The location was terrible, Kennedy said. There was no parking, and it was a sketchy part of town.

But the food? Kennedy could not get enough of it. The Yelp reviews soon flooded in corroborating sentiments.

The focus was enchiladas from the start.

Famously, Steve Ells, the founder of Chipotle, maintained a tight focus on burritos so that he could deliver fresh ingredients in a way that diverse customers could understand and trust. Perez has thrown in her lot with enchiladas.

“We don’t offer any shrimp dishes; we don't offer beef fajitas even,” said Perez. “We do enchiladas, and we do them super well, with these gourmet enchilada sauces. It’s just like Chipotle: you take one concept do it extremely well…instead of these giant menus, where four or five things are exceptional, and the rest is just mediocre. I did not want that.”

While many aficionados of Mexican food consider the enchilada a premium order, the dish has never received the hype in popular culture that other Mexican staples are celebrated with.

“I believe enchiladas have never gotten a fair shake…it’s always about the ‘mighty taco’ or the ‘supreme burrito,’” said Perez.

 “Because I come from the nonprofit world, all police officers, all homeless, all cancer patients, all widows, always eat on the house,” said Perez. This is not a publicity stunt: word quickly got around these groups, and she has always honored it.

Perez’s current Enchiladas Ole locations are the headquarters on Forest Park, near the zoo just  south of town, where Mary cooks; a location in North Richlands Hills (The only one I’ve never visited); and a former brew pub on Camp Bowie, west of town around Ridglea, which is decorated with a giant mural of Nicholas Cage for those who like a side of bonkers with their enchiladas-and-borracho beans. (It also has a Marti and Terry Moore room, my father-in-law’s proudest hour since the bathroom he renovated at another relative’s house was dubbed the Terry Moore Memorial Rest Room). Two new leases, one in Weatherford and one in Dallas, are under advanced negotiation. Perez also has arranged talks with an investment firm that specializes in expanding small chains into mid-sized chains. That firm’s goal would be to expand Enchiladas Ole concept to 50 locations, which is the level at which food businesses emerge as a beep on the radar of Big Money investors.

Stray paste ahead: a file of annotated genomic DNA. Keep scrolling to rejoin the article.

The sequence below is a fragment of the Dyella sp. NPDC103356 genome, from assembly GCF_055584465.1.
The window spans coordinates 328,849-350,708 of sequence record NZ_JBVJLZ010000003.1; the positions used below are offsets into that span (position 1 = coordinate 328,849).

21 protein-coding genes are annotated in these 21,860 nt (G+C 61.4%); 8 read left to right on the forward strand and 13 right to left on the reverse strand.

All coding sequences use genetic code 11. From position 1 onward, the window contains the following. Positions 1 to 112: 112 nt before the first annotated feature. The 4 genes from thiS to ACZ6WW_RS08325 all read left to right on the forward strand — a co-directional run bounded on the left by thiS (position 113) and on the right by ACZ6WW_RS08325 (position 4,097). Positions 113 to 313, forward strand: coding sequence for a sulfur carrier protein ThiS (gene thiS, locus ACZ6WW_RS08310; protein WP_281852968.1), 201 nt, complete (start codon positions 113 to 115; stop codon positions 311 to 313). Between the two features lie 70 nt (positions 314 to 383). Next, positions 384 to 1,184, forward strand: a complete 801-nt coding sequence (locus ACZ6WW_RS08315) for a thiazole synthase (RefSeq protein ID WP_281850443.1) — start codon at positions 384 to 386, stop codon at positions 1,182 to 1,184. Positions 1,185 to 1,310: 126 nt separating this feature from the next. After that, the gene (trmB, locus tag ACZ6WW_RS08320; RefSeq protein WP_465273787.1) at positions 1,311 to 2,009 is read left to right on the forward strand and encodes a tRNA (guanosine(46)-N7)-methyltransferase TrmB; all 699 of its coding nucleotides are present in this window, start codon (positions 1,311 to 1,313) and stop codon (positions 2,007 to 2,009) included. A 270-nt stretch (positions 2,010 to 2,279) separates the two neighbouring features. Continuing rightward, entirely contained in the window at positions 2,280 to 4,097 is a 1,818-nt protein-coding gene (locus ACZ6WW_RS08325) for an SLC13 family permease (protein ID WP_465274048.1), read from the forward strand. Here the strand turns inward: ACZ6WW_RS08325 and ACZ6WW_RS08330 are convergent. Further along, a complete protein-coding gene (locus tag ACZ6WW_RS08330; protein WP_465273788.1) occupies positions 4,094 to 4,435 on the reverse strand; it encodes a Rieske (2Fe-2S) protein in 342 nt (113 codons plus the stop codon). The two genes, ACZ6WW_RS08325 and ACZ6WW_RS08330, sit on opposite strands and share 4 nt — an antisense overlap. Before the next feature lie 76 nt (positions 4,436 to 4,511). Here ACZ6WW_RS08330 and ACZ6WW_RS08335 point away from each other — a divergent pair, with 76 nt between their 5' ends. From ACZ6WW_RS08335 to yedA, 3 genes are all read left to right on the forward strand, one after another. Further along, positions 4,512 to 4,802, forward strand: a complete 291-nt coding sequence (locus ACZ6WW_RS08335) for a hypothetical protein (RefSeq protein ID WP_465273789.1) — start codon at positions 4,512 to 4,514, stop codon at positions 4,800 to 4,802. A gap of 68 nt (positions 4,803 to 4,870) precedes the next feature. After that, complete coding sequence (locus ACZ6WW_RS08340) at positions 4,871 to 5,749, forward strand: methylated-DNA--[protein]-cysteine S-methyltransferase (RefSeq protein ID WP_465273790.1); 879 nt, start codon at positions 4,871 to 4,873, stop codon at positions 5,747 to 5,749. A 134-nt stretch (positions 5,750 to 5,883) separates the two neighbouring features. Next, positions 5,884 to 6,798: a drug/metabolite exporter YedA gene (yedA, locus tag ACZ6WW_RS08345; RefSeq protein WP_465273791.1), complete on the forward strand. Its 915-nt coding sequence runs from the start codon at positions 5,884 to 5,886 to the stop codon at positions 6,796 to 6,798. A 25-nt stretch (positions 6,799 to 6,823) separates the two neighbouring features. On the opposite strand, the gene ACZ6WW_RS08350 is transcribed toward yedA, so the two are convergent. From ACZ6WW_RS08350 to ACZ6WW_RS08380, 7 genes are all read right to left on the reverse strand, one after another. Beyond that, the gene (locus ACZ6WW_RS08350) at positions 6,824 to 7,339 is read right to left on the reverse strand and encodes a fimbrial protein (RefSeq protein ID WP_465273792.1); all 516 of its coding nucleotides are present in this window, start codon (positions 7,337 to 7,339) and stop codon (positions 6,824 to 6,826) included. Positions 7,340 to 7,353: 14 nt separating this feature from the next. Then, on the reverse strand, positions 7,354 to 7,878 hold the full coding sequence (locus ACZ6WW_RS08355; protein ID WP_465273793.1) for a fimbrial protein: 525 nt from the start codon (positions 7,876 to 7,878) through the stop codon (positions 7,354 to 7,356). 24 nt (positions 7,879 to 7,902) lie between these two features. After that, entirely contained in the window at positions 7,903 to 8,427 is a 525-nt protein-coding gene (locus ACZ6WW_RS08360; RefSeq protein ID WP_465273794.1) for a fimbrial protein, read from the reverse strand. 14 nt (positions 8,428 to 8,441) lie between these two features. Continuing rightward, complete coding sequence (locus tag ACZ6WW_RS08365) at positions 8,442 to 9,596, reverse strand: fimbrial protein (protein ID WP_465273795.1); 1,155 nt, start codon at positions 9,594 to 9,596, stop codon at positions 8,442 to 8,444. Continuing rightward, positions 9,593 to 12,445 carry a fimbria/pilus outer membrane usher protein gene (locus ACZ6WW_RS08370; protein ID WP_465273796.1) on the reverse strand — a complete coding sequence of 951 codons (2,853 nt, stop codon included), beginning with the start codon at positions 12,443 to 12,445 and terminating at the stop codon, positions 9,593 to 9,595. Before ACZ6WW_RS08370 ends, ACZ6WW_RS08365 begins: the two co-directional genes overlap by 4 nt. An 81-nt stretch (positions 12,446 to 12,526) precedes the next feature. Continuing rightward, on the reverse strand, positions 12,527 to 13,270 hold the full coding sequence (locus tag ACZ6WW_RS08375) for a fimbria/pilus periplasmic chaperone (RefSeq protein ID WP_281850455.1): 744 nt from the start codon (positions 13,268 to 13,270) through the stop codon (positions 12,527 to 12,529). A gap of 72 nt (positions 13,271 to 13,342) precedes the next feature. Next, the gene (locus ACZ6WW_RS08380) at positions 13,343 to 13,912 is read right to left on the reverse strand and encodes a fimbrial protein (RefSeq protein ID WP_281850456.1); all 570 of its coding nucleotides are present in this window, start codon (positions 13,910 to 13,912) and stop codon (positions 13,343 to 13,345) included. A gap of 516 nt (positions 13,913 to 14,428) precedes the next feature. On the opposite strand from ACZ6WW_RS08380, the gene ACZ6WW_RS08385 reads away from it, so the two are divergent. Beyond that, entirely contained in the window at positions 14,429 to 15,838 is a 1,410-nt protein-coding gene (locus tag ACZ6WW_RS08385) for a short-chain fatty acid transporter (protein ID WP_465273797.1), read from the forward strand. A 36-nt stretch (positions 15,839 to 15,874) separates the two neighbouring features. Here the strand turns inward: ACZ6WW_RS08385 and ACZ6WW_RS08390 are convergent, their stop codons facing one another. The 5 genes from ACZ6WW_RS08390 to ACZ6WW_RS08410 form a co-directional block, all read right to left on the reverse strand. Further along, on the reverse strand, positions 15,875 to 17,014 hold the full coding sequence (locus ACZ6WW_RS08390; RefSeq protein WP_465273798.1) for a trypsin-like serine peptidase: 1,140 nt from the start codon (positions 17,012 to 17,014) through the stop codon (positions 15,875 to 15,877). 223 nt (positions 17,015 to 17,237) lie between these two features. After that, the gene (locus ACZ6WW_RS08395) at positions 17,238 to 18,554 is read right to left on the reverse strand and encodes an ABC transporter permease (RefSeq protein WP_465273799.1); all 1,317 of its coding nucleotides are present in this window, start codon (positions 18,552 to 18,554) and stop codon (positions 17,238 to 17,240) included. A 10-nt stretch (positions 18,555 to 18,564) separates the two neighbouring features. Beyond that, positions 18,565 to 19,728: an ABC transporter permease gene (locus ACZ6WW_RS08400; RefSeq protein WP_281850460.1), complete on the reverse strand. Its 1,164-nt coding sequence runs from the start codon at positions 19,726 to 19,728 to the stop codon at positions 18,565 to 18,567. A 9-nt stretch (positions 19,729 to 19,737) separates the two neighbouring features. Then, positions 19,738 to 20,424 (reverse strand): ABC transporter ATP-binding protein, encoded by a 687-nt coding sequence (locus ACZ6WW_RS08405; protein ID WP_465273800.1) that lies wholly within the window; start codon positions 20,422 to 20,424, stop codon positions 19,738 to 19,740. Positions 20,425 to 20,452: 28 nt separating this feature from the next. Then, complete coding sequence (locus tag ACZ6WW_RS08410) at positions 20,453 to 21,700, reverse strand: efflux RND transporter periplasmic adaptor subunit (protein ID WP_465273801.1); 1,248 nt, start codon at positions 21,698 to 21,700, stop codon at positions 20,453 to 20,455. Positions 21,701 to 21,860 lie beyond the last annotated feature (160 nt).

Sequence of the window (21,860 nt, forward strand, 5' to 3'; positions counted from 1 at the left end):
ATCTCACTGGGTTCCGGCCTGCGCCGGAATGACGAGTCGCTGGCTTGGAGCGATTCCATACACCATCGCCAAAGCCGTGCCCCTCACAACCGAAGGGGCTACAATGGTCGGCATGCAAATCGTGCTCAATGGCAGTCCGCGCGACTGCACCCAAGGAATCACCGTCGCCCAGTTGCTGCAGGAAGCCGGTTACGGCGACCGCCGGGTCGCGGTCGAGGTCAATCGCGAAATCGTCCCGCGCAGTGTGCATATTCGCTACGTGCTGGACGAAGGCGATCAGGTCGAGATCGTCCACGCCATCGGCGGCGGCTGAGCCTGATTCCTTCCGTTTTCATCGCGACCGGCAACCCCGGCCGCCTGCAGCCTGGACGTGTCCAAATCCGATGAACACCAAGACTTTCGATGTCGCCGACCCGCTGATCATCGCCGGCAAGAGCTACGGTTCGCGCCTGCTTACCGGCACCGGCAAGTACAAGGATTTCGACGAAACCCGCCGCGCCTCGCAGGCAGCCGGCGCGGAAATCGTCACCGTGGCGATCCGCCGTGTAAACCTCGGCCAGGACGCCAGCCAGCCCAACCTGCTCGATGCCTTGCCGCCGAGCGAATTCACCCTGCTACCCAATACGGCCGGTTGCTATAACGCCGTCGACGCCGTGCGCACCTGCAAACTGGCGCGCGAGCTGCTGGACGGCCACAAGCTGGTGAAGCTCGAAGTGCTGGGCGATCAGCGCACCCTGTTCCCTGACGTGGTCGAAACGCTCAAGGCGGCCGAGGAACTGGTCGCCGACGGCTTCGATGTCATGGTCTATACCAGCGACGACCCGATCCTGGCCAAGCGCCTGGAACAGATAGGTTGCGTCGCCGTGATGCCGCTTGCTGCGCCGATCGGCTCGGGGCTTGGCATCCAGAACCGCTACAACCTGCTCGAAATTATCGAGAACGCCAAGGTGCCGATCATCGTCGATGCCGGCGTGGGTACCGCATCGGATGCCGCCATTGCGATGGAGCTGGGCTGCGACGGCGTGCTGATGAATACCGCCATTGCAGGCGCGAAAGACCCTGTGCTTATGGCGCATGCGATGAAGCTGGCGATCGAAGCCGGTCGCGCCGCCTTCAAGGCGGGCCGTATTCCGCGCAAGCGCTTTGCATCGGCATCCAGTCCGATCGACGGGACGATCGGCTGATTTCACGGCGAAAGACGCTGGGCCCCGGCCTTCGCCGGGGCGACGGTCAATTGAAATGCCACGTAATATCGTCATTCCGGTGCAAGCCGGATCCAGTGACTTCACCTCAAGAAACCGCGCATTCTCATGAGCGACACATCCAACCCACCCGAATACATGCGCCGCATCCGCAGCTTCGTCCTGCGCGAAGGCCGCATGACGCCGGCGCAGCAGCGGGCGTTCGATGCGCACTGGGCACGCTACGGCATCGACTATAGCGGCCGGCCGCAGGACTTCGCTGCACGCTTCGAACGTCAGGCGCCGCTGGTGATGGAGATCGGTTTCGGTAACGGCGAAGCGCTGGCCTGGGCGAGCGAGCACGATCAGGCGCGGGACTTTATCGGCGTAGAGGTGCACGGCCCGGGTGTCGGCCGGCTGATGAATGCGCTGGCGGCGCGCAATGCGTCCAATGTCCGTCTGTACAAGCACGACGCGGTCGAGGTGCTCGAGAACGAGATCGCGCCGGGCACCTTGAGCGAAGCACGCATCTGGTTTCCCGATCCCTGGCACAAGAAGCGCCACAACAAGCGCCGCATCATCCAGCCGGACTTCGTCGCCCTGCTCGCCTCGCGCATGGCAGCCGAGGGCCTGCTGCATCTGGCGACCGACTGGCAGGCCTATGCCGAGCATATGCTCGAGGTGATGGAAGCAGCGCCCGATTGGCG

She has two trusted lieutenant chefs Rodrigo Solis and Alberto Alvarez. Either Perez or one of these lieutenants must train a new cook for four-to-six months in order for this person to learn the finer points of the menu and rise to Solis and Alvarez’s level. Perez currently has several students under her supervision at the Forest Park location.

Each chef learns the same system. Rice is cooked in a skillet on demand so that it’s fluffy; Perez said she sometimes makes 30 skillets of rice a day. No packaged sauces! The chefs cook the sauces from scratch every morning, each in a large pot. This freshness is clear to the taste. I bolted down the dishes on all occasions I ate Mary’s food, twice at the River Forest location and once at the Camp Bowie location. The combination of her smoked brisket (she’s considering opening a barbecue joint next to one of the Fort Worth restaurants) and the smoky hatch sauce in the New Mexico-style enchiladas is particularly distinctive. There’s a traditional Texan red ancho chili enchilada. Many of the reviews on TripAdvisor and Yelp rave about the brisket enchiladas. Mary says the creamy cheese-and-onion enchilada sauce is an old-school El Paso recipe that starts with a roux. 

Denton is one of the North Texas towns Perez is considering for expansion. Hopefully, she’ll do for the enchilada what Ells did for the burrito.